Four ISMG editors discuss important issues, including how Russia's cyber and kinetic wars in Ukraine have changed the cybersecurity landscape, what recent layoffs at cybersecurity firms mean for the industry and how cybercriminals are taking a page out of the white hat hacker playbook
Ukrainian authorities arrested nine individuals for the theft of about $3.4 million from 5,000 Ukrainians via more than 400 phishing links. Cybercrime gang members allegedly obtained access to bank accounts under the guise of facilitating social safety net payments from the European Union.
Ukraine says it has thwarted multiple Russian misinformation campaigns, including blocking attempts to penetrate the electronic systems of its TV channels on the eve of its Constitution Day holiday. It also flagged social media accounts spreading fake videos.
Watch out for APT and state-sponsored hackers using the Log4Shell vulnerability to gain unauthorized entry into unpatched VMware Horizon Systems and Unified Access Gateway servers, says a joint advisory from CISA and the U.S. Coast Guard Cyber Command.
A report from the company behind the world's most ubiquitous operating system depicts active cyber scrimmage between Russia and Ukraine and Russia and a slew of other countries. Fighting it is the work of private-public collaboration, Microsoft President Brad Smith writes.
The latest edition of the ISMG Security Report investigates the reboot of ransomware group Conti, which supports Russia's invasion of Ukraine. It also discusses why paying ransomware actors is a "business decision" and how to respond to the talent shortage in the financial sector.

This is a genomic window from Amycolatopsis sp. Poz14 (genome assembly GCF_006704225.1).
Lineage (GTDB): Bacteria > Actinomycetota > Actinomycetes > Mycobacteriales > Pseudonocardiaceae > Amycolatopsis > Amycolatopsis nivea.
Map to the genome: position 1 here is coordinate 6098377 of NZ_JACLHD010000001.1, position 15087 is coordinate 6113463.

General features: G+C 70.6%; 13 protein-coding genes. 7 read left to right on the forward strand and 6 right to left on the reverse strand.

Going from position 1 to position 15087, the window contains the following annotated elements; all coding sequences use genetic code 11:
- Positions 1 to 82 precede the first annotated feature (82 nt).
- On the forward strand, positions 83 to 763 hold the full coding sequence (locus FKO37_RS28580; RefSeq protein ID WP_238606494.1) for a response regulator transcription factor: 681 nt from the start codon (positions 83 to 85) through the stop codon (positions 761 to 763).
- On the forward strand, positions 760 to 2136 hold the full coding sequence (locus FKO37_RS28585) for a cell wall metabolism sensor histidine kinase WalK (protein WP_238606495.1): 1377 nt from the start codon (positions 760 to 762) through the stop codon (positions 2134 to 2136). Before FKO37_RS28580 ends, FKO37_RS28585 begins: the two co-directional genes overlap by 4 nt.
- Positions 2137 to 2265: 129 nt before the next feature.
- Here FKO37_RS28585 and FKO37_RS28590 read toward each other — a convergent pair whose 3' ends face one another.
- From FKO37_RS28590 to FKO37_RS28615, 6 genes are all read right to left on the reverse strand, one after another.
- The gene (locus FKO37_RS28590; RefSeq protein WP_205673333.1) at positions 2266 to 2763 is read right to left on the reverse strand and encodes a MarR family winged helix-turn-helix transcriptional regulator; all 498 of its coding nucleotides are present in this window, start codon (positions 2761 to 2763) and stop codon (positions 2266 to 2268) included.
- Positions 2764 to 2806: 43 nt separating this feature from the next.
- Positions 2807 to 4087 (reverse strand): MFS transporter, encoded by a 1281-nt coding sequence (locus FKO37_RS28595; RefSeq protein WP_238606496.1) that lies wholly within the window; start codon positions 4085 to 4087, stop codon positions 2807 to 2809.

The U.S. Cybersecurity and Infrastructure Security Agency has begun issuing alerts about 56 flaws across operational technology equipment built by 10 different vendors. Researchers at Forescout Technologies say the flaws trace to poor design decisions by vendors.
Iranian hackers may be responsible for rocket sirens sounding for almost an hour in two Israeli cities on Sunday night. This comes amid heightened tensions between Tehran and Jerusalem and discovery of a phishing campaign in Israel that cybersecurity firm Check Point has attributed to Iran.
Evolving to a zero trust architecture can be overwhelming for organizations, leaving many unsure of where they should even start. Cloudflare Chief Security Officer Joe Sullivan urges CISOs to break the journey into bite-sized chunks that can be easily digested.
In his spare time, ransomware expert Allan Liska recently became a certified sommelier. Branching out from his day job as principal intelligence analyst at Recorded Future, Liska says he's found numerous parallels between the deductive tasting process and threat intelligence.
As the Russia-Ukraine war continues, many commentators continue to highlight the lack of Russian cyberattacks. But The Chertoff Group's Chad Sweet says Russian cyberattacks remain fast and furious, although Moscow continues to publicly downplay both the attacks and their relative failure.
Until its disruption earlier this year, the Russian-language Hydra marketplace was the world's largest darknet market. Studying how Hydra became such a success will be key to tracking and disrupting future darknet markets, says Ian Gray, senior intelligence director at Flashpoint.
The U.S. Department of Defense is seeking attorneys who are cybersecurity subject matter experts and can embed inside each agency and work closely with each other, says Lt. Col. Kurt Sanger, an attorney and deputy staff judge advocate of U.S. Cyber Command.
The war between Russia and Ukraine isn't an abstract concern for SecurityScorecard CEO Aleksandr Yampolskiy. It's a deeply personal one since Yampolskiy, who is now a U.S. citizen, grew up in Russia and rode the train to Ukraine every summer to visit his grandmother.
Threat watch: The ongoing Russia-Ukraine war continues to pose both direct and indirect risks to enterprise networks, says Michael Baker, vice president and IT CISO of IT services and consulting firm DXC Technology. He also discusses recruiting and retaining new talent.